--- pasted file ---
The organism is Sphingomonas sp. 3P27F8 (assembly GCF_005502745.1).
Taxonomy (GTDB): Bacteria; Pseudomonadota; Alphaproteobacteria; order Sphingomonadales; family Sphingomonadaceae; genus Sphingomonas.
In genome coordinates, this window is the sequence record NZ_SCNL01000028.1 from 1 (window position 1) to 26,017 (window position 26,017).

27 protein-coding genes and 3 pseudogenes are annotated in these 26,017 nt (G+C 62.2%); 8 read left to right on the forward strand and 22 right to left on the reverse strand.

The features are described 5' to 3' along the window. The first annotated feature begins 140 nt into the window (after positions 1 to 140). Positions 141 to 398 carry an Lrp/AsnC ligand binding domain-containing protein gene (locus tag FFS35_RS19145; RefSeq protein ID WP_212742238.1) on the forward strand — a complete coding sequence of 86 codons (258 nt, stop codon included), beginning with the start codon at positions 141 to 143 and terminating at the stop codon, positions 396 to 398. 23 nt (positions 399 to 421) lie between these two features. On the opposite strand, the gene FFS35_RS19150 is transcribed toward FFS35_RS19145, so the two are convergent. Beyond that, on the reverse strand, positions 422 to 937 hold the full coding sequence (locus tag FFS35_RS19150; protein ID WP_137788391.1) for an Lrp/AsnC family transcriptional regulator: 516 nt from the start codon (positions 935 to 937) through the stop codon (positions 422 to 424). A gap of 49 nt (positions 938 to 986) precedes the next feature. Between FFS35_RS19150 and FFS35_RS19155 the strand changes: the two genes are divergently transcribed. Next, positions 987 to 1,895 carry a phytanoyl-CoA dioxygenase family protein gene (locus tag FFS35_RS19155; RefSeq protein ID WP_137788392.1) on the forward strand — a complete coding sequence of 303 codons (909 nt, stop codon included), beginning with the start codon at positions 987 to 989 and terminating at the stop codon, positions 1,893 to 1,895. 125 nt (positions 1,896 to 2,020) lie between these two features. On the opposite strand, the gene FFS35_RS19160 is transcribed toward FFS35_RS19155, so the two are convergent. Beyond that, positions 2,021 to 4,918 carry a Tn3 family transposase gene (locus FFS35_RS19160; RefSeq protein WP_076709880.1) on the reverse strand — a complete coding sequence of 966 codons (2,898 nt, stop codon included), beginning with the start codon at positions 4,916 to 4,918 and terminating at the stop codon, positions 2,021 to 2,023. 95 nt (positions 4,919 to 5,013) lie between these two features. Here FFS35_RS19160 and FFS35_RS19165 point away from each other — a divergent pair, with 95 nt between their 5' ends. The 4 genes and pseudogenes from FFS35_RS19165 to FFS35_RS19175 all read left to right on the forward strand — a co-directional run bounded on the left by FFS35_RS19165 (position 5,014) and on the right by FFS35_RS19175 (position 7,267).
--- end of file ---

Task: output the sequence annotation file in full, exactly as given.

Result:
The organism is Sphingomonas sp. 3P27F8 (assembly GCF_005502745.1).
Taxonomy (GTDB): Bacteria; Pseudomonadota; Alphaproteobacteria; order Sphingomonadales; family Sphingomonadaceae; genus Sphingomonas.
In genome coordinates, this window is the sequence record NZ_SCNL01000028.1 from 1 (window position 1) to 26,017 (window position 26,017).

27 protein-coding genes and 3 pseudogenes are annotated in these 26,017 nt (G+C 62.2%); 8 read left to right on the forward strand and 22 right to left on the reverse strand.

The features are described 5' to 3' along the window. The first annotated feature begins 140 nt into the window (after positions 1 to 140). Positions 141 to 398 carry an Lrp/AsnC ligand binding domain-containing protein gene (locus tag FFS35_RS19145; RefSeq protein ID WP_212742238.1) on the forward strand — a complete coding sequence of 86 codons (258 nt, stop codon included), beginning with the start codon at positions 141 to 143 and terminating at the stop codon, positions 396 to 398. 23 nt (positions 399 to 421) lie between these two features. On the opposite strand, the gene FFS35_RS19150 is transcribed toward FFS35_RS19145, so the two are convergent. Beyond that, on the reverse strand, positions 422 to 937 hold the full coding sequence (locus tag FFS35_RS19150; protein ID WP_137788391.1) for an Lrp/AsnC family transcriptional regulator: 516 nt from the start codon (positions 935 to 937) through the stop codon (positions 422 to 424). A gap of 49 nt (positions 938 to 986) precedes the next feature. Between FFS35_RS19150 and FFS35_RS19155 the strand changes: the two genes are divergently transcribed. Next, positions 987 to 1,895 carry a phytanoyl-CoA dioxygenase family protein gene (locus tag FFS35_RS19155; RefSeq protein ID WP_137788392.1) on the forward strand — a complete coding sequence of 303 codons (909 nt, stop codon included), beginning with the start codon at positions 987 to 989 and terminating at the stop codon, positions 1,893 to 1,895. 125 nt (positions 1,896 to 2,020) lie between these two features. On the opposite strand, the gene FFS35_RS19160 is transcribed toward FFS35_RS19155, so the two are convergent. Beyond that, positions 2,021 to 4,918 carry a Tn3 family transposase gene (locus FFS35_RS19160; RefSeq protein WP_076709880.1) on the reverse strand — a complete coding sequence of 966 codons (2,898 nt, stop codon included), beginning with the start codon at positions 4,916 to 4,918 and terminating at the stop codon, positions 2,021 to 2,023. 95 nt (positions 4,919 to 5,013) lie between these two features. Here FFS35_RS19160 and FFS35_RS19165 point away from each other — a divergent pair, with 95 nt between their 5' ends. The 4 genes and pseudogenes from FFS35_RS19165 to FFS35_RS19175 all read left to right on the forward strand — a co-directional run bounded on the left by FFS35_RS19165 (position 5,014) and on the right by FFS35_RS19175 (position 7,267).